Week 2 Reflections Part III

Is there any validity to the arguments of David Noble, Hubert Dreyus, and Mark Bauerline or are they just curmedgeony Luddites?

I can't really lump everyone in the same category so I will break this down:

I don't thin he is a Luddite because, as he said, he does indeed use technology. I was left with my jaw hanging after listening to the interview. From what he said, I think that his "research" is really one sided. He uses the excuse that (paraphrasing here) by the time he puts together a research proposal and gets all his ducks in a row (grants,staff, etc.) the technology will have changed and thus the value of technology cannot be tested.

I think that this is fundamentally wrong. Sure the platform may change, but the underlying principles of the technology (examples: blogging, microblogging, social networks, LMS) do not change, the technology adapts to better serve that vision for which the technology was invented.

I listened to the subsequent podcast (CLICK HERE) which had three people from Abilene Christian University, and their views on technology and the pros and cons seemed like a more balanced view compared to Bauerline. I also looked at the ratings of his book on, and it seems like most people who've written a review either love the book because it falls within their world view, or hate it because it does not. I also don't think that the author serves his purpose well by naming the book "the dumbest generation (or don't trust anyone under 30)". This may have been a publisher decision, but it seems to me like an Alarmist who shaped the data to fall within his preconceptions.

This podcast interview did not add any intellectual value, and I do think he is wrong from what I heard. The mental image is of an old man, hunched over, waving his cane and yelling at the youngins. I am curious though to read the book to form a better opinion.

David Noble:
I am more sympathetic to Noble's arguments.
I can't agree, or disagree, with the assertion that there is no pedagological evidence that technology helps instruction because I simply have not conducted research in this area, and I have not been in the field of teaching others for a long time (this is only my second semester).

I do agree though that poor implementation of technology solutions, and not thinking through a technology implementation does drain the university of money and resources that should be placed in areas such as lowering tuition and increasing the educational value for students. In addition I agree with him that research is really overstated (the whole publish or perish deal for faculty), to the detriment of instruction and resources of instruction. I've had professors who are quite brilliant in their field, world renouned! Unfortunately they could not teach to save their lives. At the same token, I've had professors who really did not care much about research and publishing, but were the best professors I ever had, and I learned quite a lot from them!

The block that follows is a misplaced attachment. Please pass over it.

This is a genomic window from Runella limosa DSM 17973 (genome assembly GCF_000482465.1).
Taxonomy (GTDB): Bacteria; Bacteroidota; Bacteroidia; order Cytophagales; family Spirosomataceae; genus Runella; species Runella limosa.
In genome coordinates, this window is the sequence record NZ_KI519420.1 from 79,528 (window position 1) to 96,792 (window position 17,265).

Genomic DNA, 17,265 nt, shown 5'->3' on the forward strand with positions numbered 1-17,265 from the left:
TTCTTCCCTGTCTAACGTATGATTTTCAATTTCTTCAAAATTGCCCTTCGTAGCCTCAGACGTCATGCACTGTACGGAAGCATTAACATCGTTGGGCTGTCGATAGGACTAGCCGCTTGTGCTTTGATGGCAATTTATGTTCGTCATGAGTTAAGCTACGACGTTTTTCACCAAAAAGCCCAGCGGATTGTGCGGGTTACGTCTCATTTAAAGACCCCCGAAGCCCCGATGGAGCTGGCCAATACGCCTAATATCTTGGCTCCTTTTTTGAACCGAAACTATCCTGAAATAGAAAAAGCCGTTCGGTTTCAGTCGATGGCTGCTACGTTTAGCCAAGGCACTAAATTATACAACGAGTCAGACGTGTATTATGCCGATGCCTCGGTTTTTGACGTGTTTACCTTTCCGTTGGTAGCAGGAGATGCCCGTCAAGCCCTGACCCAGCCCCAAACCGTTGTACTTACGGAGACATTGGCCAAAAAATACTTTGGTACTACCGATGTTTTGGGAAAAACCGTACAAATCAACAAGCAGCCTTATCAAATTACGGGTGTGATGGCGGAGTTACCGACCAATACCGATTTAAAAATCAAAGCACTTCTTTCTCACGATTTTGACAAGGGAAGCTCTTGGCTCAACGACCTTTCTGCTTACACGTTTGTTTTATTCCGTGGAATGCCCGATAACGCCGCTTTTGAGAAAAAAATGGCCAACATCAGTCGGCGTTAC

[soapbox moment]
From a personal perspective I've been thinking of getting a doctorate, since I would like to apply my instructional design skills toward business education. Teaching at a university usually has the prerequisite of a doctorate. Some 'older' (or rather old school) faculty tell me that if I want to be taken seriously I need to get a PhD from a f2f school. Online education won't do. Quite honestly the stigma associated with online education, it being perceived as substandard is a misconception that I wish would get cleared up sooner rather than later. There are people that want to further their education, but a PhD at times seems like an old-boys club where you can afford to quit your day job to get it, or you can't, in which case you can't pursue it.

In addition, I don't care for the pressures and the initiation right of publish or perish. Publishing should be something you do because something interests you and you pour your extra time (and some TLC) into it. I would prefer to go into a classroom, full of energy, and teach (or as Canice would say 'facilitate'). I would like to spend my time designing classes, and making the best use of my resources for the improvement of my students, not have to worry if about the status of my job if I don't publish something.
[end of soapbox moment]

In the end, there are two thoughts:
1. The story is called 'digital diploma mills'. I think that this is incorrect. Higher education institutions have gold rushes every now and then, when they see a discipline taking off and they go through a 'me too!' stage. Face to face schools have diploma mills, and I think that eSchools should not be stigmatized as a diploma mill. Some are! However, some are not.

2. I am on a similar wavelength to Noble. I think that we should harness the potential of new technologies, but we should not dive head first, otherwise we might crack our skulls (or in the higher education sense: lost money that could have been better spent elsewhere)

Hubert Dreyus:
I understand where Dreyus is coming from. Fostering a community is how people learn, and how people stay in professional contact after graduation. Those who know me, know that I have been a student since 1998 (only taking one semester off between the end of my undergraduate degree and the beginning of my MBA).